The model that has predicted the rest of this doesn't give much chance for this to make it through the critical period, but that is due to likely inflation and government policy.
There's a chance, and that's all there is. In order to make that chance more of a probability, the government needs to throw in some major real stimulus over the next six months. Anything that will generate broad-based movement of goods will work. In the southern regions infrastructure would be optimal. In the northern regions maybe a $100 household federal voucher for appliance or household goods would be optimal.
It looks to me like CARS hit at exactly the right time. The older people are mostly through their donut holes on prescription coverage, the schools all moved back into session, there was a slight upward momentum from lower inventories, and deflation on basic needs stuff had hit levels that allowed lower income people to expand their spending patterns slightly.
At best, this will be a very slow recovery. At worst, government policy will be so awful that it will throw us back into a more intractable downturn. The lower state and local revenues are dictating a long slow contraction in state and local spending.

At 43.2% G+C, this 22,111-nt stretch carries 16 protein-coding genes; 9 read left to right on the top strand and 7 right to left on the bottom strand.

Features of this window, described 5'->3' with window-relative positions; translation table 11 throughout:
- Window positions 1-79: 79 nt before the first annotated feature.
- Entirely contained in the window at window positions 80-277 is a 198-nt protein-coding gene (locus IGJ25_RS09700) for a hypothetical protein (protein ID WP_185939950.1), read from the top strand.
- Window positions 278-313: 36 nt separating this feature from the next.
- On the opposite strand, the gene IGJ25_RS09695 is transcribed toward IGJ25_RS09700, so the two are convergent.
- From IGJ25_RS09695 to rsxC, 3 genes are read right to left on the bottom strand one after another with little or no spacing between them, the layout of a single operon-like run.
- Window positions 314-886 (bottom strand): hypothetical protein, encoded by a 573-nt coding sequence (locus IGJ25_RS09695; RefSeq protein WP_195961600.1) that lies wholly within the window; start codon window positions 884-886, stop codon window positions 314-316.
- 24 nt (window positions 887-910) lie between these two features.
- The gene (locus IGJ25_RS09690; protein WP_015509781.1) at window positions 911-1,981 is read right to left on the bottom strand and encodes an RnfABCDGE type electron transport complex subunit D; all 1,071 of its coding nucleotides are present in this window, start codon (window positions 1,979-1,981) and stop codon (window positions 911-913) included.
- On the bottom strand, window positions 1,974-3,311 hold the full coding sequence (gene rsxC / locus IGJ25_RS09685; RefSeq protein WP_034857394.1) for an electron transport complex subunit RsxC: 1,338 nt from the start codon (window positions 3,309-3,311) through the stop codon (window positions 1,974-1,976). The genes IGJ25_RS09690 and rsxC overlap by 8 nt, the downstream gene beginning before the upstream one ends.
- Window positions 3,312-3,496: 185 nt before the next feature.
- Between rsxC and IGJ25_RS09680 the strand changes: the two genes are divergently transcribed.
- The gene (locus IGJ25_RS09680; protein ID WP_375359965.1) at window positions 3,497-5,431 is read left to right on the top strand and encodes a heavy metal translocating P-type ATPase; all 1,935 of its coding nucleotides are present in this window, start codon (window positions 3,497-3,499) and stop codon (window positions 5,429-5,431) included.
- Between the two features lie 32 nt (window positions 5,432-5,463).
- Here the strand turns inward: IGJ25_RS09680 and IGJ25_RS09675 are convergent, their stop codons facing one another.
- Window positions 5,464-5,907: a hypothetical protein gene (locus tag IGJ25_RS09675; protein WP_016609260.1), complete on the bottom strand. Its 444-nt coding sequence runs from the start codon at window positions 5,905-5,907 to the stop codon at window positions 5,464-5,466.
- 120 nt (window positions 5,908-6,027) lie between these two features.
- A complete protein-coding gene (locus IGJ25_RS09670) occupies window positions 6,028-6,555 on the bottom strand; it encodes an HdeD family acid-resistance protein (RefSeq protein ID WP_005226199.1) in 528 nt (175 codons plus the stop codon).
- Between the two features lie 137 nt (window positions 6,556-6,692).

We still have formidable levels of malinvestment to be overcome.
However we have entered a positive feedback cycle which appears to have the potential to slowly build.
If we make good policy choices, it can continue. If we don't, things get really bad. I am not saying it will continue - just that it could continue. This is the first sign in over 3 years that I have seen of a broad structural change that would support basic growth.
My guess is that the Fed will eff up here, but maybe not. They are going to let inflation gear up on some segments because they are so worried about the other dominoes, I think. That would be fatal. The other possibility is that taxes might be raised too high and will choke it off. You can't raise taxes or spending mandates (whatever you call them) on most of the population right now without creating an economic disaster. You probably won't be able to do that for years.
I'm not going to die if I can help it. Don't worry. Prayers would be good because I could use a little stimulus program here.